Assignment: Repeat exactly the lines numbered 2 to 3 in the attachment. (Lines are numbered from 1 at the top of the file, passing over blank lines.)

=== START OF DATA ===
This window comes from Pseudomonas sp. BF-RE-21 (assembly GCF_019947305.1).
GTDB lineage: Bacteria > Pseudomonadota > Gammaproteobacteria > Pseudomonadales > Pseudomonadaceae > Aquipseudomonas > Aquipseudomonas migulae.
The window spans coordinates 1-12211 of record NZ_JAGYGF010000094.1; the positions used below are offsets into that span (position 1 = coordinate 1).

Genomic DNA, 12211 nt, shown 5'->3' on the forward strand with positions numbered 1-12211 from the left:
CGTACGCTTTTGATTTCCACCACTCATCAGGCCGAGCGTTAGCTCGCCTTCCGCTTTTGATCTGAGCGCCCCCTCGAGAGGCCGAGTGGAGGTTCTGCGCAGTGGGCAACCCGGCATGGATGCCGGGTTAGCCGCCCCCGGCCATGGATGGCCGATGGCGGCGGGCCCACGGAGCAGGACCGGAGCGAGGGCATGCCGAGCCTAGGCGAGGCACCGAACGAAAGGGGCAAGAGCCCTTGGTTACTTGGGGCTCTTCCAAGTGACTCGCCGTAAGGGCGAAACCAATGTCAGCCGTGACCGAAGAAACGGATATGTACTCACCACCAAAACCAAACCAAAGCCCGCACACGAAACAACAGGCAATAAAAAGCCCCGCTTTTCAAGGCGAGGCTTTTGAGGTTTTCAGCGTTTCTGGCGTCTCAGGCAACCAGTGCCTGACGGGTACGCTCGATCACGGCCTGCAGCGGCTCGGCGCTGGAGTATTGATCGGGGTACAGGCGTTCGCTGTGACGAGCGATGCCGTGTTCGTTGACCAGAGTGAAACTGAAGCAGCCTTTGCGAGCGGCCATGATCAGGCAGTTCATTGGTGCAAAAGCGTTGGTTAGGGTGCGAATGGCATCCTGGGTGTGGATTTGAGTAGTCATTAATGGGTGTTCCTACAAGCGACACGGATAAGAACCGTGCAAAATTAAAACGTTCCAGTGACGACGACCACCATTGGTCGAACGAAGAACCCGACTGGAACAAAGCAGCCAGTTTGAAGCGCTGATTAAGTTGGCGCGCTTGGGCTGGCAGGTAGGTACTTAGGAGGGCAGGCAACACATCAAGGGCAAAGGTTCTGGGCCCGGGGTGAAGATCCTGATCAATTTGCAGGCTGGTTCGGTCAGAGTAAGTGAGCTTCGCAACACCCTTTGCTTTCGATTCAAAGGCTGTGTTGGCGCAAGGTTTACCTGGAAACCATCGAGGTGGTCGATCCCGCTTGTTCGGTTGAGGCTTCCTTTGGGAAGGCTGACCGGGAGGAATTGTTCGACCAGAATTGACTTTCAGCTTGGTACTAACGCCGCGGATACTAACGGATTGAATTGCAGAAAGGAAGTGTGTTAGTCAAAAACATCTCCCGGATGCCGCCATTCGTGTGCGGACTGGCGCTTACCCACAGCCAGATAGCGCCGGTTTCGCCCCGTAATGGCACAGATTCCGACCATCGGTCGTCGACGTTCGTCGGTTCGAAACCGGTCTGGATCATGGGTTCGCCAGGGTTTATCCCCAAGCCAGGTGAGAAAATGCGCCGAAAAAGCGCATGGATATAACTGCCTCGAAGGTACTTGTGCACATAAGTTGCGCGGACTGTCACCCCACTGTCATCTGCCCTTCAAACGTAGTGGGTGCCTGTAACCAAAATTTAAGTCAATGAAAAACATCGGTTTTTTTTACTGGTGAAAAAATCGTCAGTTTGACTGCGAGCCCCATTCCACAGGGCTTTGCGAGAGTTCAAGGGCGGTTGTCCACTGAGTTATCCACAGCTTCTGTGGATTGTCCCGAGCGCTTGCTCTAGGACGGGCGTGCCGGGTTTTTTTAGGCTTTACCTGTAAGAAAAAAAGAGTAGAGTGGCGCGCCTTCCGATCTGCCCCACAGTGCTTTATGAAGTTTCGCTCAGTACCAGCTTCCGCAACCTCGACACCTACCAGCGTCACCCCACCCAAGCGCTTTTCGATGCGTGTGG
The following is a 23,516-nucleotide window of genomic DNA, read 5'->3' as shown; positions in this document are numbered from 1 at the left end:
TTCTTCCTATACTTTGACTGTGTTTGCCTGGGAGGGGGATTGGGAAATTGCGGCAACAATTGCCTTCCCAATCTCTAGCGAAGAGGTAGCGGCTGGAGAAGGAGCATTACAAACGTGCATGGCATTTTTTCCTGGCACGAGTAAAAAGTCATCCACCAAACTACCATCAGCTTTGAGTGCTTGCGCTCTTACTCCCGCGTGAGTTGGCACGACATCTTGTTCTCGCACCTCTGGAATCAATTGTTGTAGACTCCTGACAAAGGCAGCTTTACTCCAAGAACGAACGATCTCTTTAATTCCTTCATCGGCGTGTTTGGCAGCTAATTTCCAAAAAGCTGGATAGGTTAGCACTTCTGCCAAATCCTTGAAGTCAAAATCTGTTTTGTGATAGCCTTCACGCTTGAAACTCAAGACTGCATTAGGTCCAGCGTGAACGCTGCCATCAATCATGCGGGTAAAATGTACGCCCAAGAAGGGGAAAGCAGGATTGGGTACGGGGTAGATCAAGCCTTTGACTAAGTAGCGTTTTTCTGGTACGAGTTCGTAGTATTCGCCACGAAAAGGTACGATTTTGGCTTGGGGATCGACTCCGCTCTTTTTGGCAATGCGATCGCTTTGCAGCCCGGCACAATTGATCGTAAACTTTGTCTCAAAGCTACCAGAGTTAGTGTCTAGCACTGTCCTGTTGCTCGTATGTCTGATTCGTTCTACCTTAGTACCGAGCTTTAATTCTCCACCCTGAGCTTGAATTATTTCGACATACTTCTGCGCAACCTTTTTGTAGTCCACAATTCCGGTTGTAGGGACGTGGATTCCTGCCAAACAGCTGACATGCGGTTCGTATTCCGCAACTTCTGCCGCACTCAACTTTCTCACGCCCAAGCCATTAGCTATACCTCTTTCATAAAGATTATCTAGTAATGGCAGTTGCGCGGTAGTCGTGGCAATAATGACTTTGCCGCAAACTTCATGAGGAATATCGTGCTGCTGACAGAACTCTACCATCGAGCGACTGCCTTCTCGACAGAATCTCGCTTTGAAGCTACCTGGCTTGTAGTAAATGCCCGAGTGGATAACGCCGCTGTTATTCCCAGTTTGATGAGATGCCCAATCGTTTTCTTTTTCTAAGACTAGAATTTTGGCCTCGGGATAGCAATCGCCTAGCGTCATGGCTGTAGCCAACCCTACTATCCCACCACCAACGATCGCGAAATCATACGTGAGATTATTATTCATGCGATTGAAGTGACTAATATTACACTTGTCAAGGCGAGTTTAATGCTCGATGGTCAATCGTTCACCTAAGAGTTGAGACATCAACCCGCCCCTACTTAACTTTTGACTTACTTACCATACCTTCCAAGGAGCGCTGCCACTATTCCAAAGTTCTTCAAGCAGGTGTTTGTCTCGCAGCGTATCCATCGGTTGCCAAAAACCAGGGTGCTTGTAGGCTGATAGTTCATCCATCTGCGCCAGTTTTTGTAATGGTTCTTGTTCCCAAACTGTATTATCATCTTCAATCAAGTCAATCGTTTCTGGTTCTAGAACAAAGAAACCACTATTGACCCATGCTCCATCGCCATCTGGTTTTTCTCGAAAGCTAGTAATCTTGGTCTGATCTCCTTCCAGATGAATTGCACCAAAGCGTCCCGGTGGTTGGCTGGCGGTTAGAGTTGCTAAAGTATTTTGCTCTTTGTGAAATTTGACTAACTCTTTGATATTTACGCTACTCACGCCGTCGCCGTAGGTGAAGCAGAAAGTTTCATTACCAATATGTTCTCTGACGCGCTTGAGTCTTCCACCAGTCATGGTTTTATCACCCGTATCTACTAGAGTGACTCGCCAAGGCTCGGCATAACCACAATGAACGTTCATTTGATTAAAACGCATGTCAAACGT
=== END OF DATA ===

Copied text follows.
GTDB lineage: Bacteria > Pseudomonadota > Gammaproteobacteria > Pseudomonadales > Pseudomonadaceae > Aquipseudomonas > Aquipseudomonas migulae.
The window spans coordinates 1-12211 of record NZ_JAGYGF010000094.1; the positions used below are offsets into that span (position 1 = coordinate 1).